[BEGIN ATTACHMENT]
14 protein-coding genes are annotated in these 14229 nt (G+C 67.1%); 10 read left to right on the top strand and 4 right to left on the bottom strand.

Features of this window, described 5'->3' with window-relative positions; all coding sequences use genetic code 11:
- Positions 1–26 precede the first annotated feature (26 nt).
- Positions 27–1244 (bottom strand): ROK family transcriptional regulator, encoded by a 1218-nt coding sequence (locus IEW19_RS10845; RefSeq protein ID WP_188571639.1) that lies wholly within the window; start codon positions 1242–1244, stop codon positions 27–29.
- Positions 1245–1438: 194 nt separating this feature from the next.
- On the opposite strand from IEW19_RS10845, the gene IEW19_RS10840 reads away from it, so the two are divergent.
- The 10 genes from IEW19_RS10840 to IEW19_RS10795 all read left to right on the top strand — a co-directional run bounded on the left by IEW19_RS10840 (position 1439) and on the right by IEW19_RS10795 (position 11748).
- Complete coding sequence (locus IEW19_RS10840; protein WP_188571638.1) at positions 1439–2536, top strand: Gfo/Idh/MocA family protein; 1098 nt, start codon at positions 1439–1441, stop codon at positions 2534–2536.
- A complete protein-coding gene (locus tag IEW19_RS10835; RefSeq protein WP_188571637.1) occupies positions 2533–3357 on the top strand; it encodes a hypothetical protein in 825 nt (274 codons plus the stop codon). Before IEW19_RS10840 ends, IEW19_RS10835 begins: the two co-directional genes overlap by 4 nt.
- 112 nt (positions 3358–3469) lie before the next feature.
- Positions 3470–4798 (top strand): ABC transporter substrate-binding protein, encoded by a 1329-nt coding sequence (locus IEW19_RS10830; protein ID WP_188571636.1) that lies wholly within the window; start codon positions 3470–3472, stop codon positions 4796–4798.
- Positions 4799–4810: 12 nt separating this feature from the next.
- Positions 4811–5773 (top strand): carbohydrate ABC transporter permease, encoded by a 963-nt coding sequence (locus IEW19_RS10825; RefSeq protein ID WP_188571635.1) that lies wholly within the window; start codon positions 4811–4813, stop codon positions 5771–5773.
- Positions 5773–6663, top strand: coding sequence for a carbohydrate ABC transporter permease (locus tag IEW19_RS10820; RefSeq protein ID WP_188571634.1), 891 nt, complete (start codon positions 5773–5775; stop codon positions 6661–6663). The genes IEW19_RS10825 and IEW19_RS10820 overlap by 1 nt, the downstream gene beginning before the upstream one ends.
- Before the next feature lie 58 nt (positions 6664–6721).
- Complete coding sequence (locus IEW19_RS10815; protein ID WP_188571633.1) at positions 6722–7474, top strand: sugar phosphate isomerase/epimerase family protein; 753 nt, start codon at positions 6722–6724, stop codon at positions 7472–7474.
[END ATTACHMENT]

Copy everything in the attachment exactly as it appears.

14 protein-coding genes are annotated in these 14229 nt (G+C 67.1%); 10 read left to right on the top strand and 4 right to left on the bottom strand.

Features of this window, described 5'->3' with window-relative positions; all coding sequences use genetic code 11:
- Positions 1–26 precede the first annotated feature (26 nt).
- Positions 27–1244 (bottom strand): ROK family transcriptional regulator, encoded by a 1218-nt coding sequence (locus IEW19_RS10845; RefSeq protein ID WP_188571639.1) that lies wholly within the window; start codon positions 1242–1244, stop codon positions 27–29.
- Positions 1245–1438: 194 nt separating this feature from the next.
- On the opposite strand from IEW19_RS10845, the gene IEW19_RS10840 reads away from it, so the two are divergent.
- The 10 genes from IEW19_RS10840 to IEW19_RS10795 all read left to right on the top strand — a co-directional run bounded on the left by IEW19_RS10840 (position 1439) and on the right by IEW19_RS10795 (position 11748).
- Complete coding sequence (locus IEW19_RS10840; protein WP_188571638.1) at positions 1439–2536, top strand: Gfo/Idh/MocA family protein; 1098 nt, start codon at positions 1439–1441, stop codon at positions 2534–2536.
- A complete protein-coding gene (locus tag IEW19_RS10835; RefSeq protein WP_188571637.1) occupies positions 2533–3357 on the top strand; it encodes a hypothetical protein in 825 nt (274 codons plus the stop codon). Before IEW19_RS10840 ends, IEW19_RS10835 begins: the two co-directional genes overlap by 4 nt.
- 112 nt (positions 3358–3469) lie before the next feature.
- Positions 3470–4798 (top strand): ABC transporter substrate-binding protein, encoded by a 1329-nt coding sequence (locus IEW19_RS10830; protein ID WP_188571636.1) that lies wholly within the window; start codon positions 3470–3472, stop codon positions 4796–4798.
- Positions 4799–4810: 12 nt separating this feature from the next.
- Positions 4811–5773 (top strand): carbohydrate ABC transporter permease, encoded by a 963-nt coding sequence (locus IEW19_RS10825; RefSeq protein ID WP_188571635.1) that lies wholly within the window; start codon positions 4811–4813, stop codon positions 5771–5773.
- Positions 5773–6663, top strand: coding sequence for a carbohydrate ABC transporter permease (locus tag IEW19_RS10820; RefSeq protein ID WP_188571634.1), 891 nt, complete (start codon positions 5773–5775; stop codon positions 6661–6663). The genes IEW19_RS10825 and IEW19_RS10820 overlap by 1 nt, the downstream gene beginning before the upstream one ends.
- Before the next feature lie 58 nt (positions 6664–6721).
- Complete coding sequence (locus IEW19_RS10815; protein ID WP_188571633.1) at positions 6722–7474, top strand: sugar phosphate isomerase/epimerase family protein; 753 nt, start codon at positions 6722–6724, stop codon at positions 7472–7474.